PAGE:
A Stow teen only served as a lifeguard for a year and a half, but that training and a great amount of adrenaline took over earlier this month when he saved two people from drowning at a North Carolina beach.
On July 3, Travis Shrout, a Stow-Munroe Falls High School graduate and a rising sophomore at Hiram College, was spending his last day at the beach with his family in Topsail Beach, North Carolina.
The 18-year-old had spent the day catching waves on bodyboards with his brother and a family friend, and noticed that the waves were a little rougher than usual.
Everyone decided to go back to shore, but family friend Thad Unkefer asked Shrout to go back out so that Unkefer could try a new tracking feature on his drone.
Shrout swam out with his bodyboard and noticed Ashley Batchelor of North Carolina and her 10-year-old son, Conner, were farther out into the ocean and seemed to be struggling.
“I thought I heard ‘help’ but it was such a weird situation. I said, ‘Are you alright?’ and she said, ‘No,'” Shrout said. “I immediately started swimming out to her.”
Shrout had earned a lifeguard certification from the Akron YMCA and served as a lifeguard at the Riverfront YMCA, and his training quickly kicked into gear.
There were no lifeguards on the beach, Shrout said.
“I’d already been out there already for an hour, maybe two. I was a little tired, but there was so much adrenaline,” Shrout said.
By the time he reached Batchelor, Conner had already drifted another 10 to 15 feet, so Shrout gave the bodyboard to Batchelor and swam out to Conner.
“I knew I couldn’t swim fast enough with the board,” Shrout said. “I was already not going as fast as I wanted, and he had already gone under four or five times. He was bobbing up and down, so I got underneath him and had him float. I was propping him up and then the mom got back to us, and we tried our best to get in.”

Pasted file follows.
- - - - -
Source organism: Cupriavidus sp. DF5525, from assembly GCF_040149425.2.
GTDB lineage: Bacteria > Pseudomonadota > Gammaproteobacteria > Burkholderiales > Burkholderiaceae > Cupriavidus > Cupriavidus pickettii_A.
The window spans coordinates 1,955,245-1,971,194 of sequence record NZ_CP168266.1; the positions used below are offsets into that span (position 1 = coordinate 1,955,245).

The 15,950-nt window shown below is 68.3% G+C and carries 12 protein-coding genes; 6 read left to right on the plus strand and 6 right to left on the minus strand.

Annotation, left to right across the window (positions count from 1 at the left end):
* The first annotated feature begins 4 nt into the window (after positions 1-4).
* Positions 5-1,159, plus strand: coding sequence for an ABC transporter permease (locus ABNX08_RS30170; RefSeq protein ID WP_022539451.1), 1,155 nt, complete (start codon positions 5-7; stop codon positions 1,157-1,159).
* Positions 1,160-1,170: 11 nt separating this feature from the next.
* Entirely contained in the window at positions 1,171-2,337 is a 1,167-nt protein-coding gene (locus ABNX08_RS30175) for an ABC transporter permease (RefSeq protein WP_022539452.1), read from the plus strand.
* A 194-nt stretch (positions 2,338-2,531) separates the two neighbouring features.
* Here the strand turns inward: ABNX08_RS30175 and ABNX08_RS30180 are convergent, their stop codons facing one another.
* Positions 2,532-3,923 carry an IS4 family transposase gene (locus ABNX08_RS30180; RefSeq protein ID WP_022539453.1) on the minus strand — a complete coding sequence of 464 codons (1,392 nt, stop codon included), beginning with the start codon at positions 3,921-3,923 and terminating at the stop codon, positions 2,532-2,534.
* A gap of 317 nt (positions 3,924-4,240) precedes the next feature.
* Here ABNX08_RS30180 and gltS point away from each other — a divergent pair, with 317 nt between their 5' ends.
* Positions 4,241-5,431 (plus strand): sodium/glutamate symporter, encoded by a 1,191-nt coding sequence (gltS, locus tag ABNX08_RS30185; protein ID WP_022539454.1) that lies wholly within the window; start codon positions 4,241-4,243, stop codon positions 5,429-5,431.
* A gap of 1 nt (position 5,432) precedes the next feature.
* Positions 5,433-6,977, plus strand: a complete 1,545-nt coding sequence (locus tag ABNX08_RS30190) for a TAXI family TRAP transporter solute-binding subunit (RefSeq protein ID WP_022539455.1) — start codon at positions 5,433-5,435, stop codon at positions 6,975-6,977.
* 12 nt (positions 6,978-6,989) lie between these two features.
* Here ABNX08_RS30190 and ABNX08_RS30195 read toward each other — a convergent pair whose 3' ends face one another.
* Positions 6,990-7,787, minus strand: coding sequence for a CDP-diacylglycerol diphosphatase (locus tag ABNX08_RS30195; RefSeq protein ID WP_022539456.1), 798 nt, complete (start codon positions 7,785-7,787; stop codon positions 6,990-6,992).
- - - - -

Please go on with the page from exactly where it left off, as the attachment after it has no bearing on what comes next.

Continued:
Finally, they got close enough to shore and another North Carolina man on the beach, Andrew Leonard, swam out with a second bodyboard and helped pull them safely back.
Meanwhile, his mother, Gretia Grayson Shrout, was watching the whole ordeal from the shore.
“I was watching him, and I stood up to tell him to come in because he was getting too far out and I couldn’t figure out why he was swimming out so far,” Grayson Shrout said. “Then I saw the splashing and we realized what was going on. Your instinct as a mom is to jump in and help your kid, but I know I’m not a strong enough swimmer to do that. I just had to watch. It was a completely helpless feeling.”
When everyone got to shore, Batchelor immediately grabbed Grayson Shrout for a hug.
“She was crying and she said, ‘God put Travis there to save us because we were dying,'” Grayson Shrout said.
Unkefer captured the entire rescue, including the hug between the two moms, on his drone and posted the video to YouTube.
Travis Shrout was still running on adrenaline and said he could not even remember Batchelor and Conner’s names when they got to shore, even though they had told him when they were out in the water.
“I was in almost a kind of disbelief. It’s one of those situations you go over in your head what you would do if something like that were to happen,” he said. “To have it actually play out is pretty crazy. I’m in disbelief that I really did save them because it didn’t feel like I did too much.”
Shrout’s advice to others is to be cautious of the ocean when it looks even a little rough.
“You have no idea how fast it can rip off your feet. The ocean’s a scary place,” he said.
Shrout is expected to receive a proclamation in his honor from the city of Stow at the next City Council meeting on July 22.